Part 13 of our blog series taking a retrospective look back at the history of our community – Summer 1978
Back in 2014-5, KLS Member Howard Webber wrote a series of articles for our community magazine casting a light on days gone by. He had been looking through copies of our publications from the inception of our community in 1967 and throughout the Seventies. We are now re-publishing these articles for a wider audience – we hope you will enjoy Howard’s inimitable style as he accompanies us into yesteryear…….(please note, that where individuals are no longer with us, we refer to them by their initials).
A quiz question: what do a Nazi dentist with a dodgy accent, the encouragement of racial understanding in Kingston and a musical quiz have in common? The answer (of course) is that all featured in the July-August 1978 Kingston News.
No doubt my successor looking back in 2050 (Ed: or in 2021?) on the quaint doings of us in 2014 will be amazed at the range of offerings available at KLS; but certainly that is the key feeling I get as I leaf through the yellowing records of our past. Will that historical nerd of the future conclude that 1978 was more peaceful than 2014? Where we offer krav maga, they had yoga… Will s/he be amazed and pleased that in 2014 the annual rounders and picnic event was still happening? (Ed: as it was in 2019 – and will be again in 2021 pandemic permitting!) At that time it was the exclusive province of the Young Marrieds (with no suggestion that Unmarrieds or Older Marrieds were welcome). Will the future historian wonder when and how it escaped the Young Marrieds’ stranglehold – and why, 36 years on, it remains at Marble Hill Park rather than at the recreation ground opposite KLS. Some obscure doctrinal reason, perhaps? Only asking…
Meanwhile, what a cornucopia of events: the Summer Fair in aid of the Mavis Robinson Award Fund (White Elephant goods requested), the creditable performance of the Religion School sports squad at the ULPS Sports (‘by a hairsbreadth missing the Sam Ansell Cup awarded to a smaller congregation with the best overall result’), the Special General Meeting to elect KLS’ Board of Deputies representative (was this a hotly contested honour?)…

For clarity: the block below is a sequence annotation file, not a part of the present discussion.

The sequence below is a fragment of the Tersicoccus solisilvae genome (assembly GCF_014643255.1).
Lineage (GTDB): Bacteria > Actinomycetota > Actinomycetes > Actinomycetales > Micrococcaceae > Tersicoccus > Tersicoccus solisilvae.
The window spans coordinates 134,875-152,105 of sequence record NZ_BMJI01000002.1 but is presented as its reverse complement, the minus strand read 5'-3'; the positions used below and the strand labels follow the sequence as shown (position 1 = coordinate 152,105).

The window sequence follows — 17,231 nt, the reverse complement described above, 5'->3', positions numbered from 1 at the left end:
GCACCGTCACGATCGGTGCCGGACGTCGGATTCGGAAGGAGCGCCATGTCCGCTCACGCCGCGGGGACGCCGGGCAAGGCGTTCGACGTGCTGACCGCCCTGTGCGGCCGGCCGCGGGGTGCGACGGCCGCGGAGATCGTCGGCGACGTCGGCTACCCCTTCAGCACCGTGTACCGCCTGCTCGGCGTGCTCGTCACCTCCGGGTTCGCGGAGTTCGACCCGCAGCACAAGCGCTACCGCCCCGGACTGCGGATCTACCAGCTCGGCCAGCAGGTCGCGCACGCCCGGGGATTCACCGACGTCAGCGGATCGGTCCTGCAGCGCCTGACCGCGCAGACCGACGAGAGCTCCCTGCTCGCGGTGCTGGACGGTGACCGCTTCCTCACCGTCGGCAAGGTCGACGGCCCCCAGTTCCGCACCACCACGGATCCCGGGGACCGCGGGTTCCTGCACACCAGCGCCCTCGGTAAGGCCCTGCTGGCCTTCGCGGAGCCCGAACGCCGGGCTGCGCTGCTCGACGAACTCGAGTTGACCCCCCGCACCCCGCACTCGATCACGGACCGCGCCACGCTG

And so many notices and adverts. What story lies behind WJ (‘House Committee Chairman’ – what?) seeking to dispose of goods left behind in the building: ‘a beautiful tallit bag, a plastic box and a pair of child’s socks’? How did Religion School pupil MC become an Orbit Club One-Star Member? What was the Orbit Club? Did A Samuels, kosher butcher of Red Lion St, Richmond, twenty years closed, think that he would attract much custom by advertising in KN? Probably as much as Timeg Fashion Overalls and Panic Services.
But – to return to my opening question – the July 1978 issue did announce the formation of what was then called the Kingston Group for Racial Understanding; it is good to think that this began as a joint initiative of the Kingston Quakers and KLS (our own GW and PF-J). The musical quiz was the Women’s Society’s final meeting before the summer break – an attempt to cope with the feelings of rejection at being excluded from the Young Marrieds’ rounders and picnic. And advertising coming delights, KN reminded everyone to keep 20 September free for a special showing of Marathon Man, with Dustin Hoffman and appallingly-accented Nazi dentist Laurence Olivier. Just in time for the High Holydays.
Truly, all human life was there.